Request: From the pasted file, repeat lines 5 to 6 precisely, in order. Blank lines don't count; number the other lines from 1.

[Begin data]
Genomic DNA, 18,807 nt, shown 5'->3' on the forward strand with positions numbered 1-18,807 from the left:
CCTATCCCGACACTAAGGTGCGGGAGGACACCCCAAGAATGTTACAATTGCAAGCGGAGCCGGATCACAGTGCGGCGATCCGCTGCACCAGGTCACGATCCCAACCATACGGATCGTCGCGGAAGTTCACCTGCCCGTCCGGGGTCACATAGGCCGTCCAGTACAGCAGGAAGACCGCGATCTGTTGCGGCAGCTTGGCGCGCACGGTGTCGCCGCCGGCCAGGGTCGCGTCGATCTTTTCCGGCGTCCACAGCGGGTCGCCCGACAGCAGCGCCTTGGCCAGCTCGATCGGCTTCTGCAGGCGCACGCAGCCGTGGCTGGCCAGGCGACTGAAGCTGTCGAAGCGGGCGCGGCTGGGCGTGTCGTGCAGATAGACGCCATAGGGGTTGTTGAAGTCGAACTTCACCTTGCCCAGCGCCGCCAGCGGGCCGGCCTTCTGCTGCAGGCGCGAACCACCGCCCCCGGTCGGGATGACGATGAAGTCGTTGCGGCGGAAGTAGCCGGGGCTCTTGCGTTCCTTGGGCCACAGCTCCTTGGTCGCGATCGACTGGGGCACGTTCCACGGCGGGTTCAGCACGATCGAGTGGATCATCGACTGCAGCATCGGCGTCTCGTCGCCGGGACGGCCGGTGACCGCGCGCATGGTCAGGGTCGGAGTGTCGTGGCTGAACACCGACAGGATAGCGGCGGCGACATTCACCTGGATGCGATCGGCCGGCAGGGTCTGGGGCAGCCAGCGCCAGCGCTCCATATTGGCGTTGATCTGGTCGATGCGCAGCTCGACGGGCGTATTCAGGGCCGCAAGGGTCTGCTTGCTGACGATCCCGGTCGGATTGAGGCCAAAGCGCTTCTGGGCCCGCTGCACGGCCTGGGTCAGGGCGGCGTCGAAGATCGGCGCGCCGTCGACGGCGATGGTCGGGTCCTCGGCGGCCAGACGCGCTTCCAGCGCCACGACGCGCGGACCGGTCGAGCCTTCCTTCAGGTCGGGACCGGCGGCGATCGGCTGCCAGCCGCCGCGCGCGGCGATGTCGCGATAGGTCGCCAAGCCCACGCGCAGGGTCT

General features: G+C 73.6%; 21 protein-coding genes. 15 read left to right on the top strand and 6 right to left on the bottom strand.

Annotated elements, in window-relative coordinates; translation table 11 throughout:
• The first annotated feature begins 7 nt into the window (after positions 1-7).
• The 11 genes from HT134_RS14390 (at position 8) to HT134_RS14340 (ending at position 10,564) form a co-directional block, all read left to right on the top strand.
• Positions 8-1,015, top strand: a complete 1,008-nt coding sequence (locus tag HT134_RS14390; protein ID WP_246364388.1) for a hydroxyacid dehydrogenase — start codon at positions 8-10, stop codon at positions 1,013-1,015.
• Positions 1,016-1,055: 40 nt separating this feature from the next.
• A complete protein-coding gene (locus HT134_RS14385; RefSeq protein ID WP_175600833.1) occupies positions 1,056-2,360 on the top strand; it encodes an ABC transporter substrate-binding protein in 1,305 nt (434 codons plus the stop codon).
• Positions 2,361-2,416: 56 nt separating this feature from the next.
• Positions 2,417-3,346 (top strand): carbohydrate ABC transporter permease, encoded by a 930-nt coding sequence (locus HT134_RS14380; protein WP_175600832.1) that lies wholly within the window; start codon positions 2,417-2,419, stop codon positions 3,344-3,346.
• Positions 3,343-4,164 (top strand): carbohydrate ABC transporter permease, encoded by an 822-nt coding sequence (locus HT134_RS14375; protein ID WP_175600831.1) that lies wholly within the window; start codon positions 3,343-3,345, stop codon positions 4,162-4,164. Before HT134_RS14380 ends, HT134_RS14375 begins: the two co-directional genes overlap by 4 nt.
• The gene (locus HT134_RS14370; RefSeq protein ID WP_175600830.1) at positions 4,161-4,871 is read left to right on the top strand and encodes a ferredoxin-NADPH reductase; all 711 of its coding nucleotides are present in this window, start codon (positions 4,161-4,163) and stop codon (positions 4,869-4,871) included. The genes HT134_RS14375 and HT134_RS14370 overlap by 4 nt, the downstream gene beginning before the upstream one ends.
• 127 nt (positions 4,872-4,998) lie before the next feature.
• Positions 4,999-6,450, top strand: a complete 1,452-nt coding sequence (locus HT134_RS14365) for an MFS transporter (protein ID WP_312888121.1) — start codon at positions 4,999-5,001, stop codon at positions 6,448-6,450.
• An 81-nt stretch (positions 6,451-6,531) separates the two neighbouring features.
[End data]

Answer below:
• The first annotated feature begins 7 nt into the window (after positions 1-7).
• The 11 genes from HT134_RS14390 (at position 8) to HT134_RS14340 (ending at position 10,564) form a co-directional block, all read left to right on the top strand.